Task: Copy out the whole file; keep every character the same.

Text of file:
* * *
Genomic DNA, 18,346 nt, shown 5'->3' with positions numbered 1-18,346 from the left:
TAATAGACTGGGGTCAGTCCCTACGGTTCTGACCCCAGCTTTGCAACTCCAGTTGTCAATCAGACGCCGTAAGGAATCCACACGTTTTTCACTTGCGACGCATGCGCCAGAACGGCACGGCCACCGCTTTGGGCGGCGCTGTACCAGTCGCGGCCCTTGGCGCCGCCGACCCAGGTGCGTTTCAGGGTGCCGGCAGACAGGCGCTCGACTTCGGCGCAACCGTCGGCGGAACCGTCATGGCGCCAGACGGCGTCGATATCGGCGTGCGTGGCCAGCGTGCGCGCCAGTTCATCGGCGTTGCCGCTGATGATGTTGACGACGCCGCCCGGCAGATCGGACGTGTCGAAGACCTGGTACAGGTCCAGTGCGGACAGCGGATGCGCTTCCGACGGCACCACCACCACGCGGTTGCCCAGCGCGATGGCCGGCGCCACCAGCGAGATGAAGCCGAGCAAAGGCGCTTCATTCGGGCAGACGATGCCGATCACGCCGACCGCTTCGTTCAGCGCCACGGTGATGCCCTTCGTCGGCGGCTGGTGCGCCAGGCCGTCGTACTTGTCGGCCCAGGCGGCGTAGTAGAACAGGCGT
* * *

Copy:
Genomic DNA, 18,346 nt, shown 5'->3' with positions numbered 1-18,346 from the left:
TAATAGACTGGGGTCAGTCCCTACGGTTCTGACCCCAGCTTTGCAACTCCAGTTGTCAATCAGACGCCGTAAGGAATCCACACGTTTTTCACTTGCGACGCATGCGCCAGAACGGCACGGCCACCGCTTTGGGCGGCGCTGTACCAGTCGCGGCCCTTGGCGCCGCCGACCCAGGTGCGTTTCAGGGTGCCGGCAGACAGGCGCTCGACTTCGGCGCAACCGTCGGCGGAACCGTCATGGCGCCAGACGGCGTCGATATCGGCGTGCGTGGCCAGCGTGCGCGCCAGTTCATCGGCGTTGCCGCTGATGATGTTGACGACGCCGCCCGGCAGATCGGACGTGTCGAAGACCTGGTACAGGTCCAGTGCGGACAGCGGATGCGCTTCCGACGGCACCACCACCACGCGGTTGCCCAGCGCGATGGCCGGCGCCACCAGCGAGATGAAGCCGAGCAAAGGCGCTTCATTCGGGCAGACGATGCCGATCACGCCGACCGCTTCGTTCAGCGCCACGGTGATGCCCTTCGTCGGCGGCTGGTGCGCCAGGCCGTCGTACTTGTCGGCCCAGGCGGCGTAGTAGAACAGGCGT